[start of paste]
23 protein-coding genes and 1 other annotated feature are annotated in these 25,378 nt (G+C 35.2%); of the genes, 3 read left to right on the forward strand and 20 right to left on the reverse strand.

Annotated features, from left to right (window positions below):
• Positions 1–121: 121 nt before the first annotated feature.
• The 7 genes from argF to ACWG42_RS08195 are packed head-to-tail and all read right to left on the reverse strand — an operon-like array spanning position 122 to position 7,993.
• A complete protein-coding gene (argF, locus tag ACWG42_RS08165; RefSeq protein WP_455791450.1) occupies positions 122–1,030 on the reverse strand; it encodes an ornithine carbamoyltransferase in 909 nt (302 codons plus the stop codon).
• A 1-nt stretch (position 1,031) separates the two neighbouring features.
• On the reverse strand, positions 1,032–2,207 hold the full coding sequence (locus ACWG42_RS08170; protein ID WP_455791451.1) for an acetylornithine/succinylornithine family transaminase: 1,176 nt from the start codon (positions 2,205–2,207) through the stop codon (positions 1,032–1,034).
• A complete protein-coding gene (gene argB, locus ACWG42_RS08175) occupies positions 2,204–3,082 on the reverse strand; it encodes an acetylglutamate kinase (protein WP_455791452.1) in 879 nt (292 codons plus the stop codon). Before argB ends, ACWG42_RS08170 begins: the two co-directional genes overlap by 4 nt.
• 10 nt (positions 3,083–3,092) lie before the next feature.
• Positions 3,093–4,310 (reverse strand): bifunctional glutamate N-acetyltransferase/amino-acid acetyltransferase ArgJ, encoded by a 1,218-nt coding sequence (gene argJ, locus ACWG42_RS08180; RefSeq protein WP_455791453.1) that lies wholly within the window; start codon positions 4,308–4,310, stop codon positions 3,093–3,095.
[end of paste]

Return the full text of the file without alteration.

23 protein-coding genes and 1 other annotated feature are annotated in these 25,378 nt (G+C 35.2%); of the genes, 3 read left to right on the forward strand and 20 right to left on the reverse strand.

Annotated features, from left to right (window positions below):
• Positions 1–121: 121 nt before the first annotated feature.
• The 7 genes from argF to ACWG42_RS08195 are packed head-to-tail and all read right to left on the reverse strand — an operon-like array spanning position 122 to position 7,993.
• A complete protein-coding gene (argF, locus tag ACWG42_RS08165; RefSeq protein WP_455791450.1) occupies positions 122–1,030 on the reverse strand; it encodes an ornithine carbamoyltransferase in 909 nt (302 codons plus the stop codon).
• A 1-nt stretch (position 1,031) separates the two neighbouring features.
• On the reverse strand, positions 1,032–2,207 hold the full coding sequence (locus ACWG42_RS08170; protein ID WP_455791451.1) for an acetylornithine/succinylornithine family transaminase: 1,176 nt from the start codon (positions 2,205–2,207) through the stop codon (positions 1,032–1,034).
• A complete protein-coding gene (gene argB, locus ACWG42_RS08175) occupies positions 2,204–3,082 on the reverse strand; it encodes an acetylglutamate kinase (protein WP_455791452.1) in 879 nt (292 codons plus the stop codon). Before argB ends, ACWG42_RS08170 begins: the two co-directional genes overlap by 4 nt.
• 10 nt (positions 3,083–3,092) lie before the next feature.
• Positions 3,093–4,310 (reverse strand): bifunctional glutamate N-acetyltransferase/amino-acid acetyltransferase ArgJ, encoded by a 1,218-nt coding sequence (gene argJ, locus ACWG42_RS08180; RefSeq protein WP_455791453.1) that lies wholly within the window; start codon positions 4,308–4,310, stop codon positions 3,093–3,095.